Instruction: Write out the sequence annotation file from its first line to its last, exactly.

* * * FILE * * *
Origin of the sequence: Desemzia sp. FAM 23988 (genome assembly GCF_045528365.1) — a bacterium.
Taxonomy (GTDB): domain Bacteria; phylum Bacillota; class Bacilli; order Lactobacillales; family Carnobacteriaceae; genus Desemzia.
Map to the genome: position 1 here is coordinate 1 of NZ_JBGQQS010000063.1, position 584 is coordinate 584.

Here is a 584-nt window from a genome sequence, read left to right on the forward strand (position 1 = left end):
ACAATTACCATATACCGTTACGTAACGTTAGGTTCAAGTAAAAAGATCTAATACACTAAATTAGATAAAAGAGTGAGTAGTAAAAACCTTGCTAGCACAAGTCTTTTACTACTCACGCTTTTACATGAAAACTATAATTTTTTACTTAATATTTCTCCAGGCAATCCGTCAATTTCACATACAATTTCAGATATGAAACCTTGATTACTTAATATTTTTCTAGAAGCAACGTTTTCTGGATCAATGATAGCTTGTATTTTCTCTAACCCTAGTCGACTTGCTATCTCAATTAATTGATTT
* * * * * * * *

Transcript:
Origin of the sequence: Desemzia sp. FAM 23988 (genome assembly GCF_045528365.1) — a bacterium.
Taxonomy (GTDB): domain Bacteria; phylum Bacillota; class Bacilli; order Lactobacillales; family Carnobacteriaceae; genus Desemzia.
Map to the genome: position 1 here is coordinate 1 of NZ_JBGQQS010000063.1, position 584 is coordinate 584.

Here is a 584-nt window from a genome sequence, read left to right on the forward strand (position 1 = left end):
ACAATTACCATATACCGTTACGTAACGTTAGGTTCAAGTAAAAAGATCTAATACACTAAATTAGATAAAAGAGTGAGTAGTAAAAACCTTGCTAGCACAAGTCTTTTACTACTCACGCTTTTACATGAAAACTATAATTTTTTACTTAATATTTCTCCAGGCAATCCGTCAATTTCACATACAATTTCAGATATGAAACCTTGATTACTTAATATTTTTCTAGAAGCAACGTTTTCTGGATCAATGATAGCTTGTATTTTCTCTAACCCTAGTCGACTTGCTATCTCAATTAATTGATTT